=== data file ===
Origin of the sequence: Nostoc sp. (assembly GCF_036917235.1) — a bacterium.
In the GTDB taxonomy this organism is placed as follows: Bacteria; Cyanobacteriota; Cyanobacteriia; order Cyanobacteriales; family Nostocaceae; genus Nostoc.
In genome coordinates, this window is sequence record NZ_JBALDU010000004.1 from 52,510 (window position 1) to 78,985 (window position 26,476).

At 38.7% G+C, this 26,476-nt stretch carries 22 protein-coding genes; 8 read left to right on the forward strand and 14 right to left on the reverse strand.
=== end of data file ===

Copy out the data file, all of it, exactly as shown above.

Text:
Origin of the sequence: Nostoc sp. (assembly GCF_036917235.1) — a bacterium.
In the GTDB taxonomy this organism is placed as follows: Bacteria; Cyanobacteriota; Cyanobacteriia; order Cyanobacteriales; family Nostocaceae; genus Nostoc.
In genome coordinates, this window is sequence record NZ_JBALDU010000004.1 from 52,510 (window position 1) to 78,985 (window position 26,476).

At 38.7% G+C, this 26,476-nt stretch carries 22 protein-coding genes; 8 read left to right on the forward strand and 14 right to left on the reverse strand.